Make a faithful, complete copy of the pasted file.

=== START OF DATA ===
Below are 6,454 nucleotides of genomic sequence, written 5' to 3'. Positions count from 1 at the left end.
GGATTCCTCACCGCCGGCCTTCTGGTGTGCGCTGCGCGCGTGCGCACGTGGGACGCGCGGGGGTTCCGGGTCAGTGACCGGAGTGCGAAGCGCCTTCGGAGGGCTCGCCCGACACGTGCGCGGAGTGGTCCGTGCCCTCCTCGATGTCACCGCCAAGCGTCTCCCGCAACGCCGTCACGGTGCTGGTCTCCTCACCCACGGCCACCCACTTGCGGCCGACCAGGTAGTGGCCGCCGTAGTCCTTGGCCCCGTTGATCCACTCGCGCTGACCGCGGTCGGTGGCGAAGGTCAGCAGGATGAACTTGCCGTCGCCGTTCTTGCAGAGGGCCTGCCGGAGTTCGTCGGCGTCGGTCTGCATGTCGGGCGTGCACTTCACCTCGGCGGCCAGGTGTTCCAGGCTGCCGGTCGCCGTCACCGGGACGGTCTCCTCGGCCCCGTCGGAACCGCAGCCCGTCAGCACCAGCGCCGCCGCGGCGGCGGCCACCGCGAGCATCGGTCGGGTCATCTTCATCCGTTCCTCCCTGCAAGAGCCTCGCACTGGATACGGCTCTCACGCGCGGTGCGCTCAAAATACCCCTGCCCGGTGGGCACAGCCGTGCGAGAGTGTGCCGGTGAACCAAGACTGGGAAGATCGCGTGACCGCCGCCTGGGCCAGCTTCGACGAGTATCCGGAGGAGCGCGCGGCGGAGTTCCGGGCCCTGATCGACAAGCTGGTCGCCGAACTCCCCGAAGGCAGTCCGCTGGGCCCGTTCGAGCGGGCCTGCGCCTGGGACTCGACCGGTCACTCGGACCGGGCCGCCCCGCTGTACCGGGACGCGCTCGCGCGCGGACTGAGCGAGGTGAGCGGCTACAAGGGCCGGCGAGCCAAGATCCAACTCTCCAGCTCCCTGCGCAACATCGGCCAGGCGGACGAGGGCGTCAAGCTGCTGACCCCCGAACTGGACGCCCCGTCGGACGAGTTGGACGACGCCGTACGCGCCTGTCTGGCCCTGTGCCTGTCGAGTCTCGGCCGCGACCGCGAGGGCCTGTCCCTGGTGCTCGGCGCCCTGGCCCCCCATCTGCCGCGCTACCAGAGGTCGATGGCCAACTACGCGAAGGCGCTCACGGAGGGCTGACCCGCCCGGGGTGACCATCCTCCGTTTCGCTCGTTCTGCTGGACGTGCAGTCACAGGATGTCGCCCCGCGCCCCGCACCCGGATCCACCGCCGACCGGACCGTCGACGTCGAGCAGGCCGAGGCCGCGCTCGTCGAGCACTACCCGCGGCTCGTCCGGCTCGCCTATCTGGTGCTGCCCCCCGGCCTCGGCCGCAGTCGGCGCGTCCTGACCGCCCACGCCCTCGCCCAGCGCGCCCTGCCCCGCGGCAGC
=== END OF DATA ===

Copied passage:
Below are 6,454 nucleotides of genomic sequence, written 5' to 3'. Positions count from 1 at the left end.
GGATTCCTCACCGCCGGCCTTCTGGTGTGCGCTGCGCGCGTGCGCACGTGGGACGCGCGGGGGTTCCGGGTCAGTGACCGGAGTGCGAAGCGCCTTCGGAGGGCTCGCCCGACACGTGCGCGGAGTGGTCCGTGCCCTCCTCGATGTCACCGCCAAGCGTCTCCCGCAACGCCGTCACGGTGCTGGTCTCCTCACCCACGGCCACCCACTTGCGGCCGACCAGGTAGTGGCCGCCGTAGTCCTTGGCCCCGTTGATCCACTCGCGCTGACCGCGGTCGGTGGCGAAGGTCAGCAGGATGAACTTGCCGTCGCCGTTCTTGCAGAGGGCCTGCCGGAGTTCGTCGGCGTCGGTCTGCATGTCGGGCGTGCACTTCACCTCGGCGGCCAGGTGTTCCAGGCTGCCGGTCGCCGTCACCGGGACGGTCTCCTCGGCCCCGTCGGAACCGCAGCCCGTCAGCACCAGCGCCGCCGCGGCGGCGGCCACCGCGAGCATCGGTCGGGTCATCTTCATCCGTTCCTCCCTGCAAGAGCCTCGCACTGGATACGGCTCTCACGCGCGGTGCGCTCAAAATACCCCTGCCCGGTGGGCACAGCCGTGCGAGAGTGTGCCGGTGAACCAAGACTGGGAAGATCGCGTGACCGCCGCCTGGGCCAGCTTCGACGAGTATCCGGAGGAGCGCGCGGCGGAGTTCCGGGCCCTGATCGACAAGCTGGTCGCCGAACTCCCCGAAGGCAGTCCGCTGGGCCCGTTCGAGCGGGCCTGCGCCTGGGACTCGACCGGTCACTCGGACCGGGCCGCCCCGCTGTACCGGGACGCGCTCGCGCGCGGACTGAGCGAGGTGAGCGGCTACAAGGGCCGGCGAGCCAAGATCCAACTCTCCAGCTCCCTGCGCAACATCGGCCAGGCGGACGAGGGCGTCAAGCTGCTGACCCCCGAACTGGACGCCCCGTCGGACGAGTTGGACGACGCCGTACGCGCCTGTCTGGCCCTGTGCCTGTCGAGTCTCGGCCGCGACCGCGAGGGCCTGTCCCTGGTGCTCGGCGCCCTGGCCCCCCATCTGCCGCGCTACCAGAGGTCGATGGCCAACTACGCGAAGGCGCTCACGGAGGGCTGACCCGCCCGGGGTGACCATCCTCCGTTTCGCTCGTTCTGCTGGACGTGCAGTCACAGGATGTCGCCCCGCGCCCCGCACCCGGATCCACCGCCGACCGGACCGTCGACGTCGAGCAGGCCGAGGCCGCGCTCGTCGAGCACTACCCGCGGCTCGTCCGGCTCGCCTATCTGGTGCTGCCCCCCGGCCTCGGCCGCAGTCGGCGCGTCCTGACCGCCCACGCCCTCGCCCAGCGCGCCCTGCCCCGCGGCAGC